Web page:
He/she agrees to indemnify and hold harmless Uber, its affiliates, its licensors and each of its directors, officers, other users, employees, attorneys and agents for all claims and expenses due to his/her violation or breach of any terms of the agreement, his/her violation of any rights of any third party and his/her use or misuse of the application or services.

Uber does not accept liability in connection with and/or arising from the transportation provider or any acts, actions, behavior, conduct or negligence on the part of the transportation provider. The application specifically states that any complaints should be submitted to the transportation provider, not Uber.

How Your Corporate Policy Will Respond

Liability

If your policy covers scheduled vehicles only, there is no coverage.

If your policy covers “any auto” or specifically covers “non-owned” autos, you “should” have coverage on an excess basis. Your carrier may challenge this because there is no direct contractual relationship between you and Uber. If you can prove the vehicle was used for business and there was an implied agreement between you and your employee that use of Uber was permissible, there should be coverage. It will only be for you. Coverage may be available for your employee if you also have an “employee as insured” endorsement on your policy.

Drive Other Car (DOC)

If the employee who enters into a contract with Uber has DOC coverage on your policy, he/she will have protection.

Medical Payments

Coverage is excluded. This is to avoid any potential duplication of coverage should your workers’ compensation policy respond.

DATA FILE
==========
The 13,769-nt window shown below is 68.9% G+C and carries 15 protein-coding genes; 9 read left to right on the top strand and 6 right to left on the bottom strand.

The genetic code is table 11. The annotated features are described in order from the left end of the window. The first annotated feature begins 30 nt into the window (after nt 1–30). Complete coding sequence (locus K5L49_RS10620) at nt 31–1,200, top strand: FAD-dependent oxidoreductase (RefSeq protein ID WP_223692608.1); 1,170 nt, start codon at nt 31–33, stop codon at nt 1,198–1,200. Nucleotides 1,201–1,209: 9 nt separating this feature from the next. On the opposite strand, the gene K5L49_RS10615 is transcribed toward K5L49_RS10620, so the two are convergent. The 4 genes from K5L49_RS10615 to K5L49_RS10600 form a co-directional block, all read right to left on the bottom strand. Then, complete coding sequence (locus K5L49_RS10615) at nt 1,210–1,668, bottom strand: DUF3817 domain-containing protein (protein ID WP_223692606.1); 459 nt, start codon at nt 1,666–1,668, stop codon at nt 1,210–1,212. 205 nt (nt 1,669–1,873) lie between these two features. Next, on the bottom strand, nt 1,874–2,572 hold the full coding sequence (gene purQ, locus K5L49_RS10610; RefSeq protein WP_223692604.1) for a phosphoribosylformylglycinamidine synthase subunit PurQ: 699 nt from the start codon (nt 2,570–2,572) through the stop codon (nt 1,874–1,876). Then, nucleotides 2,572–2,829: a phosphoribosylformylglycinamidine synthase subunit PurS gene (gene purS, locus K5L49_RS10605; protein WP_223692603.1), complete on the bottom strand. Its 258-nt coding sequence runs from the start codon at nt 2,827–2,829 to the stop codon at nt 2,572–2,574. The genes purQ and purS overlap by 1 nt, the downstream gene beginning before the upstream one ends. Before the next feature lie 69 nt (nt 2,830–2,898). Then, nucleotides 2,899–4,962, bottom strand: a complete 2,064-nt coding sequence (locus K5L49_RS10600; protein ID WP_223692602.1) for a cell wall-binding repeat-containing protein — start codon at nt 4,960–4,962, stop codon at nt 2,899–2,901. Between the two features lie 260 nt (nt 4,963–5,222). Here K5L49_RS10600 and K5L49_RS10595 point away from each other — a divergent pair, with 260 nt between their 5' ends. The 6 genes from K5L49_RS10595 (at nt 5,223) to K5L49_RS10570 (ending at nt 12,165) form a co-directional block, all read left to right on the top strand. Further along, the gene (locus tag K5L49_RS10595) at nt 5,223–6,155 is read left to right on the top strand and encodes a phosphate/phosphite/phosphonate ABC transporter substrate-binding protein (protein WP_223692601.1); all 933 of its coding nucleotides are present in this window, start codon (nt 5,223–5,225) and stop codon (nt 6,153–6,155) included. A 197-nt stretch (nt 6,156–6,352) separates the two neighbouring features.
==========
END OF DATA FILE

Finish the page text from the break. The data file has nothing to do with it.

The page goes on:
Uninsured/Underinsured Motorists

Your policy should respond as long as the trip is considered business. (If the trip is considered personal, the individual’s own personal automobile policy should respond.) Uber also has coverage in its program.

Workers’ Compensation

Your policy will respond in the same manner as it would if you had an accident in an owned vehicle.

How Much Insurance Does Uber Have?

At the time of writing, Uber’s coverage breaks down as follows.

Contingent Coverage

Coverage begins once the driver-partner accepts a trip and continues until the client is dropped off. Coverage applies regardless of whether the driver’s personal automobile coverage applies.

Online (Ready for Service), but Not On the Trip

Uber carries $50,000/$100,000 for bodily injury and $25,000 for property damage.

In Service

Uber has $1 million in coverage—including $1 million for uninsured/underinsured motorists.

Surplus Lines Coverage

Unless things have changed since the time of writing, Uber has coverage with a surplus lines carrier. Because surplus lines carriers are not subject to state regulatory approval, there is no way of knowing how the policy would respond or if their rates assure long-term viability.

About the Author

Laura Walton

Laura Walton is a senior vice president for Lockton, the world’s largest privately held, independent insurance broker. Laura specializes in providing expert advice to small and large business owners and executives on risk assessment and management strategies. Her experience includes advising venture capital and private equity firms regarding insurance strategies associated with merger and acquisition transactions and her expertise spans the financial services, food processing, technology, life sciences, retail, transportation and manufacturing sectors.